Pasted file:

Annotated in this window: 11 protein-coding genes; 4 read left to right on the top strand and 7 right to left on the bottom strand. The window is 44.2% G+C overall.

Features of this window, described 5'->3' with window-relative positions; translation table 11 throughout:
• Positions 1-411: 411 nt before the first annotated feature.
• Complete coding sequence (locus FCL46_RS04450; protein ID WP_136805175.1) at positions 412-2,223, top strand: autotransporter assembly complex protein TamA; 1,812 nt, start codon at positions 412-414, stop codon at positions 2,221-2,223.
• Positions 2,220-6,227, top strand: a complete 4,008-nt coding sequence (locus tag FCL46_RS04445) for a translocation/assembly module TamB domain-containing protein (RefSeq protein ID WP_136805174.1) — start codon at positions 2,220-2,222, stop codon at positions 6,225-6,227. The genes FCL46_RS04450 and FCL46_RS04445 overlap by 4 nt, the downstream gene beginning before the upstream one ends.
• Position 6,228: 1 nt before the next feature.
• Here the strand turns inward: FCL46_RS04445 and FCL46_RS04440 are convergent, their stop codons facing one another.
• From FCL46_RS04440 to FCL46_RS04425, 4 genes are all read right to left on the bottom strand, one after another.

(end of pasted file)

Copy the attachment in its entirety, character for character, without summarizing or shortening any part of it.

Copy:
Annotated in this window: 11 protein-coding genes; 4 read left to right on the top strand and 7 right to left on the bottom strand. The window is 44.2% G+C overall.

Features of this window, described 5'->3' with window-relative positions; translation table 11 throughout:
• Positions 1-411: 411 nt before the first annotated feature.
• Complete coding sequence (locus FCL46_RS04450; protein ID WP_136805175.1) at positions 412-2,223, top strand: autotransporter assembly complex protein TamA; 1,812 nt, start codon at positions 412-414, stop codon at positions 2,221-2,223.
• Positions 2,220-6,227, top strand: a complete 4,008-nt coding sequence (locus tag FCL46_RS04445) for a translocation/assembly module TamB domain-containing protein (RefSeq protein ID WP_136805174.1) — start codon at positions 2,220-2,222, stop codon at positions 6,225-6,227. The genes FCL46_RS04450 and FCL46_RS04445 overlap by 4 nt, the downstream gene beginning before the upstream one ends.
• Position 6,228: 1 nt before the next feature.
• Here the strand turns inward: FCL46_RS04445 and FCL46_RS04440 are convergent, their stop codons facing one another.
• From FCL46_RS04440 to FCL46_RS04425, 4 genes are all read right to left on the bottom strand, one after another.